Third, on Myanmar. Indonesia appreciates the U.S.’s support for the implementation of ASEAN’s Five Points of Consensus. Indonesia will continue to contribute to restoring democracy in Myanmar through inclusive dialogue, in accordance with the Five Points of Consensus. Indonesia will also continue to follow closely the provision of humanitarian assistance to the people of Myanmar.
Finally, on the South China Sea — on the Indo-Pacific (inaudible), ASEAN has four priority cooperation. It is time for ASEAN to implement these four priorities with its external partners in an inclusive manner, mutually beneficial, and concrete cooperation will contribute in the attainment of peace and stability in the Indo-Pacific.
Indonesia hopes that the U.S. will partner with us in implementing concrete cooperation within the ASEAN outlook on the Indo-Pacific.
That is all for me. And now I wish to invite Secretary Blinken to share his thoughts.
SECRETARY BLINKEN: Retno, thank you so much for the wonderful hospitality, but also the extremely productive meeting that we had. As I mentioned, I was deeply appreciative of the president’s time yesterday (inaudible). And he and President Biden had an extremely positive and productive conversation in Glasgow. President Biden asked me to follow up (inaudible) in our work, and I’m very grateful for this opportunity to do it.
You covered so well and so (inaudible) the conversations that we had, the tremendous amount of ground we covered both in terms of the bilateral relationship, the regional work that we do together, and the global work, particularly with Indonesia’s leadership next year of the G20. And all I can say is I’m in agreement with everything and it reflects extremely well (inaudible). We have a strong commitment to the strategic partnership with Indonesia and a strong commitment to engage across the Pacific as an Indo-Pacific nation ourselves.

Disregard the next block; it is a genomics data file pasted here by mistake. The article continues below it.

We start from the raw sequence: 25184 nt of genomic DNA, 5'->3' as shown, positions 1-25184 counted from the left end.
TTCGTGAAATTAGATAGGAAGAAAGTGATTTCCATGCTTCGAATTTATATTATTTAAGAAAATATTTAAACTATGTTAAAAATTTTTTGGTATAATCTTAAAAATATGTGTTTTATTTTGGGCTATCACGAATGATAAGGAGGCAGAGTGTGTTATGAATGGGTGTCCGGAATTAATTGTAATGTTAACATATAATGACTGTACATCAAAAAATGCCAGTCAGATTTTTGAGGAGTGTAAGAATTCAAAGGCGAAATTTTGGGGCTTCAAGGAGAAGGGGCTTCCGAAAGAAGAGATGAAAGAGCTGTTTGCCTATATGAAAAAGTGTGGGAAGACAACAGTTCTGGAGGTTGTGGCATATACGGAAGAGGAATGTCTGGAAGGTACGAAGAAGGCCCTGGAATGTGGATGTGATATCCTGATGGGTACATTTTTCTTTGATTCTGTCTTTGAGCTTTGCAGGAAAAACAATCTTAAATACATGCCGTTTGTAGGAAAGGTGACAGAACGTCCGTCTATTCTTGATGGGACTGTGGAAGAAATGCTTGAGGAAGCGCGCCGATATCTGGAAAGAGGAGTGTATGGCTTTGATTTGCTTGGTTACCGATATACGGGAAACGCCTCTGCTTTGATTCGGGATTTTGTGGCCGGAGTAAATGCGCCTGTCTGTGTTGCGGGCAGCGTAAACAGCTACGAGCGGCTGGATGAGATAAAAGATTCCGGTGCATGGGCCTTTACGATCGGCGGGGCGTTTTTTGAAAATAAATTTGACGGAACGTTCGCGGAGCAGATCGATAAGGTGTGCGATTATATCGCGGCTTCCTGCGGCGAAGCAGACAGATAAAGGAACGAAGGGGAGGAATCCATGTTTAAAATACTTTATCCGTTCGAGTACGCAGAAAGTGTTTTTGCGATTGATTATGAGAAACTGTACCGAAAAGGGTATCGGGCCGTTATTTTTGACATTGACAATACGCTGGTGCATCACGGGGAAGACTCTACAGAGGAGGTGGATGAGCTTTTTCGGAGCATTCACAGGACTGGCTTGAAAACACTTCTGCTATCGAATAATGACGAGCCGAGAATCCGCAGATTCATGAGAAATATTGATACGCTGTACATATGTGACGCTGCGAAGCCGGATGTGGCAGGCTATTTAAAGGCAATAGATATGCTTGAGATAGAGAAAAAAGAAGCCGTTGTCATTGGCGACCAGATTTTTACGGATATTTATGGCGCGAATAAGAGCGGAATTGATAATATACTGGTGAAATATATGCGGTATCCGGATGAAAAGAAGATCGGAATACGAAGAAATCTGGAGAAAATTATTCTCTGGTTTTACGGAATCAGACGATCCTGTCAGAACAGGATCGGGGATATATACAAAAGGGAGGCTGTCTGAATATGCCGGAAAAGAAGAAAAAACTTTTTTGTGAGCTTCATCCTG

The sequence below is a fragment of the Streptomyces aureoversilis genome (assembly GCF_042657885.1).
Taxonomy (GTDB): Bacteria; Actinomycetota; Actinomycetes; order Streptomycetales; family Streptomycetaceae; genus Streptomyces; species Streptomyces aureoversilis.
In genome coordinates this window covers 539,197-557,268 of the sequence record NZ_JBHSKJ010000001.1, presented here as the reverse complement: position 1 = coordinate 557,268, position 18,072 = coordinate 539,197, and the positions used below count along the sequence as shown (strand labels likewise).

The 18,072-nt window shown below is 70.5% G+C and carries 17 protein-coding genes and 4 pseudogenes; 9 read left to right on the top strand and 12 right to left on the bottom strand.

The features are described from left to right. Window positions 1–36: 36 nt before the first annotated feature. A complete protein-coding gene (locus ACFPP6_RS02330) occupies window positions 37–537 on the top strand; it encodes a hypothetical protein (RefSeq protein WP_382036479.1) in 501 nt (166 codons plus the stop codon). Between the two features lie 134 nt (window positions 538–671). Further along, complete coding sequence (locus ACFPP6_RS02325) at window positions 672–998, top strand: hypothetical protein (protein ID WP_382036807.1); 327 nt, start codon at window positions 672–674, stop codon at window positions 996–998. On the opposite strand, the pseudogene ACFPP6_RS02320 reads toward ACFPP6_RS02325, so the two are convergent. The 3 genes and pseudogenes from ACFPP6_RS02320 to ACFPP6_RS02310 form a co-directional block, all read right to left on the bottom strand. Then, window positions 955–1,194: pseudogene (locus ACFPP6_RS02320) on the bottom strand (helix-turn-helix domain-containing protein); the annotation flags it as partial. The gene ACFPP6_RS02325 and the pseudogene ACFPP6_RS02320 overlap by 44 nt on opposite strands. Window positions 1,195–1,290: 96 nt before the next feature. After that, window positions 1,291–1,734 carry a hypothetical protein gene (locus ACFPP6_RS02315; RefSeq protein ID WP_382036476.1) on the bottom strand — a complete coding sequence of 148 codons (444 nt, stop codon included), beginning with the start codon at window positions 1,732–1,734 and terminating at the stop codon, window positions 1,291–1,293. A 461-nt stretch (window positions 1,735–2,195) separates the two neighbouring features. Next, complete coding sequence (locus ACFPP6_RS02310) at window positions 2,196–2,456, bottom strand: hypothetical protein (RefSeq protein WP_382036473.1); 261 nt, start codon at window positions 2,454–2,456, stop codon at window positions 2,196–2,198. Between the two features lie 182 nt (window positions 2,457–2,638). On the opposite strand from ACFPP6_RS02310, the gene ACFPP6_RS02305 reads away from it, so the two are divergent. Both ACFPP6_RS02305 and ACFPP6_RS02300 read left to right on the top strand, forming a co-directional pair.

I had an opportunity this morning at the university to go into more detail about the common interests that I think we have for the future (inaudible) the Indo-Pacific, one that is reflected in the (inaudible).
Let me just speak very briefly to what we just did, the agreements that we just signed. I think they illustrate the work that we’re doing together, and it was really an honor to be able to do that. We are taking steps, we’re deepening and strengthening the cooperation between our countries in key areas – areas that are really going to have an impact on the lives of our citizens.
So, as the minister said, we are deepening our cooperation on maritime issues, including maritime security, resource management, fisheries conservation, safety of navigation, on economic activity, science and technology. In this region where so much happens by sea, particularly so much commerce happens by sea, and at a critical moment when the climate crisis threatens our oceans, our waterways, our coasts, marine life, cooperation on maritime issues is particularly vital and I would argue now more than ever. And that’s exactly what we’re doing.
Second, as was noted, we updated the bilateral agreement that our countries signed back in 2009 and re-established the Peace Corps program after it was closed for more than 40 years. Since 2009, American volunteers have worked with Indonesian programs across the country teaching English, training teachers, living with families, learning local languages. It’s a wonderful program that represents the friendship between our countries and, in many ways, the best of our countries.
And third, as the minister said, we are strengthening through the last agreement we signed our collaboration in education. We have thousands of (inaudible), tens of thousands of Indonesians having participated already in educational and leadership exchanges between our countries over the years. This is a powerful source of strong people-to-people ties, and what’s so important about it is those are connections that will last for years, generations, and that really is the foundation of everything we’re doing.
So I would just say in closing that I am grateful to Indonesia for this partnership, and it’s just going to grow stronger thanks to the agreements we signed today, but also thanks to the work that we’re doing here. Thank you very much.
FOREIGN MINISTER RETNO: Bye, guys, and thank you very much. (Applause.)